Notes and Editorial Reviews
Harpsichord Suites: in d; in g.
Harpsichord Suite in a
Christophe Rousset, (hpd)
AMBRONAY AMY032 (69:20)
Vivid myths die hard. Palestrina did not save polyphonic music at the Council of Trent. Mozart did not tell Emperor Joseph II that
Die Entführung aus dem Serail
had just the right number of notes. Louis Marchand did not flee from a contest at organ improvisation with
Bach, in Dresden in 1717. Though this was circulated by German nationalist sources for years, late 20th-century scholarship determined that Marchand wasn’t in the German States at the time, and there’s no evidence of such a challenge having been issued, much less accepted. But the truth is often dull, and a good piece of fiction has traction to rival Caterpillar’s.
Though enough background material exists to confirm Marchand’s character as arrogant and impatient, he was regarded in his native France as an organist without peer, praised for his technique and taste. Writer and academician Pierre-Louis d’Aquin de Château-Lyon considered him less artful than Couperin and more natural—in the symbolic language of the times meaning that Marchand’s music was less “infected” with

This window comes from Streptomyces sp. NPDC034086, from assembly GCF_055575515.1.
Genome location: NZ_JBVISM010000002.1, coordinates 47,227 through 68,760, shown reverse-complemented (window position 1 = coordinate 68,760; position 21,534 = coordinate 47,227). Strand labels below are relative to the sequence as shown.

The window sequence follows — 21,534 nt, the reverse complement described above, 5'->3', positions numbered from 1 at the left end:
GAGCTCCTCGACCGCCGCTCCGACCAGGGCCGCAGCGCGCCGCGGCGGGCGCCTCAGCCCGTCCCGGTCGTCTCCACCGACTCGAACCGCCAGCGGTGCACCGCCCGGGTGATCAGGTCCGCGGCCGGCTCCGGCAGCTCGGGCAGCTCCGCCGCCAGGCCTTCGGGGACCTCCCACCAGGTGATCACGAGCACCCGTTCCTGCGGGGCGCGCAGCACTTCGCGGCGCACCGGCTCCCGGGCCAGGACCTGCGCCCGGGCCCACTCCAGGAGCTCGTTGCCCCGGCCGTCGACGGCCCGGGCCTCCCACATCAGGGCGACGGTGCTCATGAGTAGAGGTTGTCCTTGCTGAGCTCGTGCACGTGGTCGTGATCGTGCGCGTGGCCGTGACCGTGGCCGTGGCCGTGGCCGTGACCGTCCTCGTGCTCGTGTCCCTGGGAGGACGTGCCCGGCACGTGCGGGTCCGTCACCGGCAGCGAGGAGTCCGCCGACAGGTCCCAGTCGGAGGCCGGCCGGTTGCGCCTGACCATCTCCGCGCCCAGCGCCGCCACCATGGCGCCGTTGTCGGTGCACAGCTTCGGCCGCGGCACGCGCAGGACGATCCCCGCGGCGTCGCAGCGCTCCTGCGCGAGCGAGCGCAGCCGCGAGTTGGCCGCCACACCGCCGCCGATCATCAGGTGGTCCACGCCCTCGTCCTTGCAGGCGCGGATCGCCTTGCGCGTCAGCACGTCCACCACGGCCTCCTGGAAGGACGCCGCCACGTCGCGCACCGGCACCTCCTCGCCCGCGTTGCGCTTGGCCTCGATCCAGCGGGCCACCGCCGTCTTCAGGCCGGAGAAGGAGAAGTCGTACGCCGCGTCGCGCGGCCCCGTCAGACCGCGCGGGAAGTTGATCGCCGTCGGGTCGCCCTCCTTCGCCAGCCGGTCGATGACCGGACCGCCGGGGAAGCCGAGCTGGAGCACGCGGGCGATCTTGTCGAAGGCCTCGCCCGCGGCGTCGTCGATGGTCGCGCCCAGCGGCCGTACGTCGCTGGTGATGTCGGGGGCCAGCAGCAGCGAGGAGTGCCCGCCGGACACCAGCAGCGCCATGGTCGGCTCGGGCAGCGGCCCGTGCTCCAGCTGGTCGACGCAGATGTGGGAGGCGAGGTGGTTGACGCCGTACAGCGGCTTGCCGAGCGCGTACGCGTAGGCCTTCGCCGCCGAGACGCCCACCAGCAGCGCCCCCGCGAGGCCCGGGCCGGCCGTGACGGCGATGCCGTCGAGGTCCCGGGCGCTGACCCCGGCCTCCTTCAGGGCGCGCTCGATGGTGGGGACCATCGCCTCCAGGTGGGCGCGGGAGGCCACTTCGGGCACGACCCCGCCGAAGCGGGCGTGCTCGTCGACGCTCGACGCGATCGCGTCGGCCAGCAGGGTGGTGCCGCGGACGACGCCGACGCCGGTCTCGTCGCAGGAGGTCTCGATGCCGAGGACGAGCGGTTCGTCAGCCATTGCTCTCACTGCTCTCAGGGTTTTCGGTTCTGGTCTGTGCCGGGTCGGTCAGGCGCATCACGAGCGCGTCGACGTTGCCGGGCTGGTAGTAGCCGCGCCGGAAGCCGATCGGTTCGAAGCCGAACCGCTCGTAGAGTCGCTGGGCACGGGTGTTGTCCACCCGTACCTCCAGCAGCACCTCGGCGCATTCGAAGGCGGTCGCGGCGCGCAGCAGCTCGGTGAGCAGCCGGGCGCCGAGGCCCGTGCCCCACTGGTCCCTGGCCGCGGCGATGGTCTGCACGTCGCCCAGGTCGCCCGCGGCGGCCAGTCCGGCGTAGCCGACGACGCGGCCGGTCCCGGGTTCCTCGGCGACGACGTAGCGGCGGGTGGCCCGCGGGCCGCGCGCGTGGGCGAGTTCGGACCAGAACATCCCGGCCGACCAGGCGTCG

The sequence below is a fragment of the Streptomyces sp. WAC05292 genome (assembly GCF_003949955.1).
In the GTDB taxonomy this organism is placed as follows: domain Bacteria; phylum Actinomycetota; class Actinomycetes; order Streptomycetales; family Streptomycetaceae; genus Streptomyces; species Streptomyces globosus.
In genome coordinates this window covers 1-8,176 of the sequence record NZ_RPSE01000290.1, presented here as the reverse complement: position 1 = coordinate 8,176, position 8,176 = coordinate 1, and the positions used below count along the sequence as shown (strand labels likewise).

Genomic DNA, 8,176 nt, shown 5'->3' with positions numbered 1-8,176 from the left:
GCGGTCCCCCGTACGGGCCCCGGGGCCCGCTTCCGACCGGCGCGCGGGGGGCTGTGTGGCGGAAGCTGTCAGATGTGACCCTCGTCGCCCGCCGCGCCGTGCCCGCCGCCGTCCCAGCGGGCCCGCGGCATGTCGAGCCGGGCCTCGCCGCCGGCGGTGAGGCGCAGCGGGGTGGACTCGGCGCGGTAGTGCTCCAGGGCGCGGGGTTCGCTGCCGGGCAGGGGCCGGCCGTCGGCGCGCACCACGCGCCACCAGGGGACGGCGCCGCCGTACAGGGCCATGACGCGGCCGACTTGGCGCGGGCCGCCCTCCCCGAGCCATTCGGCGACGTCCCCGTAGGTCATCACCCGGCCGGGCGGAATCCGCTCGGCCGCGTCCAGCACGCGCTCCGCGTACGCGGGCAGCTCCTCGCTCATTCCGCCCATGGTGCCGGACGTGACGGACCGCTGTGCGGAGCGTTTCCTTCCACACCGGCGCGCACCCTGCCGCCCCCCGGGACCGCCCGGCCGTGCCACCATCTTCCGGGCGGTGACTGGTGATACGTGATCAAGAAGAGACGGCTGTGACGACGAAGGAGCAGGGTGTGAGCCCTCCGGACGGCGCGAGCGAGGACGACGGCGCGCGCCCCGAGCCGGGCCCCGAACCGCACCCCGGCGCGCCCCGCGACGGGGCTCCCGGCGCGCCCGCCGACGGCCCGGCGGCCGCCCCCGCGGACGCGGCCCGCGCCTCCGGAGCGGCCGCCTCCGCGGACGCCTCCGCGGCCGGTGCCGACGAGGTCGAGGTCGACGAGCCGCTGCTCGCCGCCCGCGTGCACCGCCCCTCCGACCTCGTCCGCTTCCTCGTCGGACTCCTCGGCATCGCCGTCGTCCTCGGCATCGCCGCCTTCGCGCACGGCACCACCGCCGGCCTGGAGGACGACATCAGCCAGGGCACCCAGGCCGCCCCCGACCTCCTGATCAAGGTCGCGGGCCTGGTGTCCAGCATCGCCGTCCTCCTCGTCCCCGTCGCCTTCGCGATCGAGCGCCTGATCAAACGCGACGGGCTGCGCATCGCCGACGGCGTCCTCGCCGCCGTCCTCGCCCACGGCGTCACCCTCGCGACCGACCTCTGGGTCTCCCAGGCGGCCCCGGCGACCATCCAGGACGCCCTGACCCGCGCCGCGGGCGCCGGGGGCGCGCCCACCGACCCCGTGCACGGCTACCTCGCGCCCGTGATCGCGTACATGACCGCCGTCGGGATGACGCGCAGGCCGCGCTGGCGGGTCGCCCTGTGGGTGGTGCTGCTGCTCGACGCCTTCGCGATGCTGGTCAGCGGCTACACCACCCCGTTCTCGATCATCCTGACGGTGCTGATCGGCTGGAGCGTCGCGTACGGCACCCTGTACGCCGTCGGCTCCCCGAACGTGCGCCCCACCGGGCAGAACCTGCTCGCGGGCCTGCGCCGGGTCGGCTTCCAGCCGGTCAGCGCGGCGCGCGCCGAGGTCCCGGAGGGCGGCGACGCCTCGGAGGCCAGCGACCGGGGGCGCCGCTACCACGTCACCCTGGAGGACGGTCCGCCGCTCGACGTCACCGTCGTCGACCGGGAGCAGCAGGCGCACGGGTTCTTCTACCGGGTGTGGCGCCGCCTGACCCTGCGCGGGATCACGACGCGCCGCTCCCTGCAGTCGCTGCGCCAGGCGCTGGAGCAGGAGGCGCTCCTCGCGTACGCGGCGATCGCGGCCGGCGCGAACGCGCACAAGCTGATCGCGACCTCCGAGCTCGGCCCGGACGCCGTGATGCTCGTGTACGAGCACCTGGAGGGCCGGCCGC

and Italianate qualities. Rameau greatly admired him as well. Cuthbert Girdlestone, in his
Jean-Philippe Rameau: His Life and Work
, was inclined to take seriously a point mentioned in the
Mercure de France
’s obituary notice, that the composer lived opposite a priory on Paris’s Rue des Cordeliers in his youth primarily for the chance to hear Marchand regularly perform.
Marchand issued two books of harpsichord music: the first in D Minor in 1699, the second in G Minor in 1702. Each consists of only one suite, following Lebègue’s structure of prelude, allemande, courante, sarabande, gigue, then optional pieces (including one powerful chaconne in the first book). Later in life, the composer is known to have written much else that no longer exists—more harpsichord music, organ music, sacred choral works, and at least one opera,
Pyrame et Thisbé
—but composers of the day distrusted the Parisian publishing industry, which had already become a byword for parsimony, unscrupulous dealings, and editorial carelessness. Many manuscripts weren’t published, and much was lost to time.
Given the quality of the suites, it is to be regretted that Marchand chose not to publish more. They are
, at least where French harpsichord music is concerned. The French, essentially conservative character of the music is never in doubt, but most of the pieces point less to the instrument’s ancestor, the lute, and the